A Robust Determination of the Time Delay in 0957+561A,B and a Measurement of the Global Value of Hubble's Constant
ABSTRACT Continued photometric monitoring of the gravitational lens system 0957+561A,B in the g and r bands with the Apache Point Observatory (APO) 3.5 m telescope during 1996 shows a sharp g band event in the trailing (B) image light curve at the precise time predicted in an earlier paper. The prediction was 1 Supported by the Fannie and John Hertz Foundation 2 Currently at the Kitt Peak National Observatory 3 Currently at the Space Telescope Science Institute -- 2 -- based on the observation of the event during 1995 in the leading (A) image and on a differential time delay of 415 days. This success confirms the so called "short delay", and the absence of any such feature at a delay near 540 days rejects the "long delay" for this system, thus resolving a long standing controversy. A series of statistical analyses of our light curve data yield a best fit delay of 417 Sigma 3 days (95% confidence interval) and demonstrate that this result is quite robust against variations in the analysi...
- SourceAvailable from: Juan Carlos Cuevas-Tello
Conference Paper: Evolved Kernel Method for Time Series.[Show abstract] [Hide abstract]
ABSTRACT: An evolutionary algorithm for parameter estimation of a kernel method for noisy and irregularly sampled time series is presented. We aim to estimate the time delay between time series coming from gravitational lensing in astronomy. The parameters to estimate include the delay, the width of kernels or smoothing, and a regularization parameter. We use mixed types to represent variables within the evolutionary algorithm. The algorithm is tested on several artificial data sets, and also on real astronomical observations. The performance of our method is compared with the most popular methods for time delay estimation. An statistical analysis of results is given, where the results of our approach are more accurate and significant than those of other methods.Proceedings of the artificial intelligence 6th Mexican international conference on Advances in artificial intelligence, http://link.springer.com/chapter/10.1007%2F978-3-540-76631-5_53#page-1; 09/2007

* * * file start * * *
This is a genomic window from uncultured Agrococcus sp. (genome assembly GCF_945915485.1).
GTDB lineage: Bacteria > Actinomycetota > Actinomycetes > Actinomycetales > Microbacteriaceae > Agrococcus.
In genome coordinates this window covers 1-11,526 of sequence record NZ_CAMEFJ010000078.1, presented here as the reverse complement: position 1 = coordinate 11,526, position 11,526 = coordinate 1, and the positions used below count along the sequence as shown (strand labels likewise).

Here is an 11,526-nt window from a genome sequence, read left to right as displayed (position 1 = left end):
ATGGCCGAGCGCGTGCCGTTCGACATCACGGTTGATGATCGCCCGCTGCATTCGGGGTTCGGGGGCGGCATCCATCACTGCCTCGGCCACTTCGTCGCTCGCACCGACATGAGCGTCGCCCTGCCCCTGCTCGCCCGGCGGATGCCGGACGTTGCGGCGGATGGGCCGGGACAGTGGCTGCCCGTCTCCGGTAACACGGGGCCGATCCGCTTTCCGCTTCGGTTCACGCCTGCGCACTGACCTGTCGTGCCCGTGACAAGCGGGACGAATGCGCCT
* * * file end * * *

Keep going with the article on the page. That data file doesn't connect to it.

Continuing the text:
Conference Paper: Computational Intelligence in Astronomy – A Win-Win Situation[Show abstract] [Hide abstract]
ABSTRACT: Large archives of astronomical data (images, spectra and catalogues of derived parameters) are being assembled worldwide as part of the Virtual Observatory project. In order for such massive heterogeneous data collections to be of use to astronomers, development of Computational Intelligence techniques that would combine modern machine learning with deep domain knowledge is crucial. Both fields - Computer Science and Astronomy - can hugely benefit from such a research program. Astronomers can gain new insights into structures buried deeply in the data collections that would, without the help of Computational Intelligence, stay masked. On the other hand, computer scientists can get inspiration and motivation for development of new techniques driven by the specific characteristics of astronomical data and the need to include domain knowledge in a fundamental way. In this review we present three diverse examples of such successful symbiosis.Theory and Practice of Natural Computing, Tarragona, Spain; 10/2012